Random versus Handmade

In game development there are generally two ways to go about creating content for your game. The first is to hire people to design enough to be able to release your game, while the second is to write algorithms that automatically generate as much content as you would want for your game (this is called Procedural Content Generation, or PCG). I find it interesting that the latter option is explored so little, despite the fact that it has been used as early as 1984.

In almost every genre, from casual games like Bejeweled to the more “hardcore” games such as the Diablo, procedurally generated content can be found. If you’ve played Bejeweled before you would know that you can play through quite a few in a short time. Now imagine if each of those levels had to be created by a level designer. It seems kind of pointless doesn’t it? Especially since the levels look inherently random anyway. Clearly there are games that are ideal candidates for PCG. Then if we look at the other end of the casual-hardcore spectrum, Diablo, and you’ll see PCG being used quite a lot. In Diablo II almost all of the areas in the game were randomly generated, though the game did feature some handmade areas for the climactic battles with bosses, or for special events. PCG is also ideal in this case because Diablo II includes replaying the “same” areas of the game over and over, and if those areas look different each time you are there, it increases the replay value. Some games do not lend well to PCG though, for example, if the game developers want a character to talk about the environment in a more story-driven game, using procedurally generated environments would complicate matters.

PCG is not always used to increase the replay value of games though, and can instead be done completely deterministically (meaning that running the algorithm a second time gives exactly the same output as the first time) to save space, as the algorithms used to generate content can be much smaller on disk than the content itself. A good example of this is called .kkrieger which is a first person shooter taking less than 96KB storage space, which according to its developers would take up to 300MB if they did not use PCG techniques. This example was not using this out of necessity, but because it was developed for a competition with a restriction on the size of the game. The game linked in the first paragraph, Elite, was limited by the 8-bit computers it was intended to run on, and therefore did not have access to much storage space, and out of necessity used PCG methods to store its content.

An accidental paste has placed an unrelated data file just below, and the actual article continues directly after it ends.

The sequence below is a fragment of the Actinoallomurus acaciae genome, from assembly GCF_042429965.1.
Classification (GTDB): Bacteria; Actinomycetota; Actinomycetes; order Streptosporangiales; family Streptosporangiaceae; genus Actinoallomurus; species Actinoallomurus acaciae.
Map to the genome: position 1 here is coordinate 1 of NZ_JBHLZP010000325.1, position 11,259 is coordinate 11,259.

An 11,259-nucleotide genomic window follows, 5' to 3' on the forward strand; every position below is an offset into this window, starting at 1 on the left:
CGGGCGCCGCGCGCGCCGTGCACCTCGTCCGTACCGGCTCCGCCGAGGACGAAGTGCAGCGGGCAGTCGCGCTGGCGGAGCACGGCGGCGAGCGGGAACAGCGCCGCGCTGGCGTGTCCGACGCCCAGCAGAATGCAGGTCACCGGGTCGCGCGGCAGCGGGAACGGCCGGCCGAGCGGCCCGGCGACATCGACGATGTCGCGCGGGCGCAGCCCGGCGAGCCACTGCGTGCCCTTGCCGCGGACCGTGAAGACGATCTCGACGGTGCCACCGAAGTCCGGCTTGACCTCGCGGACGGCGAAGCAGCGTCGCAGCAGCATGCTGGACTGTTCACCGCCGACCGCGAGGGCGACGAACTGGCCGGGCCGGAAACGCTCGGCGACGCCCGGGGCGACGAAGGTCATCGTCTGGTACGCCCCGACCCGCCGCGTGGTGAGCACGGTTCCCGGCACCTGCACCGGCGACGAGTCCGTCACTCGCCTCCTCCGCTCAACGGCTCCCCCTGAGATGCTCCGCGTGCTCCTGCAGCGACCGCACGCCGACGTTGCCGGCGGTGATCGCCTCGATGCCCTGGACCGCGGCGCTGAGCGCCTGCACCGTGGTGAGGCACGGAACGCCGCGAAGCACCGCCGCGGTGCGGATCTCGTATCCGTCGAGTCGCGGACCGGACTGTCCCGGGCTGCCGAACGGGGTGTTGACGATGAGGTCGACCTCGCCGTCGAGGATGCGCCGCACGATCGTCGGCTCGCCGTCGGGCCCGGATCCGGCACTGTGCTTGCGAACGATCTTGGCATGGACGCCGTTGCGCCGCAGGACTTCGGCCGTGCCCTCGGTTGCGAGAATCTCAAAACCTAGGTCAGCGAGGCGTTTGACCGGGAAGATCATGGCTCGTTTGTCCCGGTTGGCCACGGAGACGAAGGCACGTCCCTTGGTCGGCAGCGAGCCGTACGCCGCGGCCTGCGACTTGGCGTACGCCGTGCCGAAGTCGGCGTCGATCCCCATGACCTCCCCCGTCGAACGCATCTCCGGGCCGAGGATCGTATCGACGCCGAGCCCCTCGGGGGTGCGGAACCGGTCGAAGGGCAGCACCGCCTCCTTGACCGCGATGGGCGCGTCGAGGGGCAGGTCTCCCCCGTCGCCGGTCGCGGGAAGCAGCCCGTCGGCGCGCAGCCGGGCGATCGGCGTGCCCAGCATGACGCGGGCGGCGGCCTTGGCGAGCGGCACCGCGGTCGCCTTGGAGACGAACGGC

The strange thing is that the AAA game industry do not seem to gravitate towards this holy grail (in my opinion) of game development. As I see it these are the pros and cons of PCG.

  • Increases replay value.
  • Reduces required storage space.
  • Cheaper than hiring level designers.
  • Possibly easier to adapt.
  • Creating generating algorithms can be difficult.
  • There are additional technical issues to take into consideration.
  • Testing the content, and identifying problems is also difficult.
  • Possibly less interesting or notable content (depending on how well the algorithm is built).

The reason I think that the AAA industry is shying away from it, while independent developers are all for it (or at least seem to be), is that it’s more risk more reward as per the pros and cons above. It seems to me that big budget game companies would rather hire more (capable) level designers to ensure a fixed number of levels at a certain quality, instead of asking a developer to spend time on an algorithm that may or may not generate levels of the same quality but any number of such levels. Independent developers, who are completely in charge of their time and money, on the other hand don’t mind putting some time into something slightly experimental in the hopes of finding a gem. This distinction between AAA and independent developers holds for more than just PCG though.

Each time PCG techniques do work, the games industry may get pushed slightly towards using it more often, but each failure also pushes it back. Based on this I would not risk making a prediction on the use of PCG in the future, but I would definitely want to see it used more often in games, and in almost all games I work on I will likely attempt a PCG solution.

Whether the AAA industry will end up using procedurally generated content more often, whether the indie developers will use it less, or whether PCG techniques will improve enough to rival the best of level designers, are things I do not know. I can’t wait to see what lies in store though.

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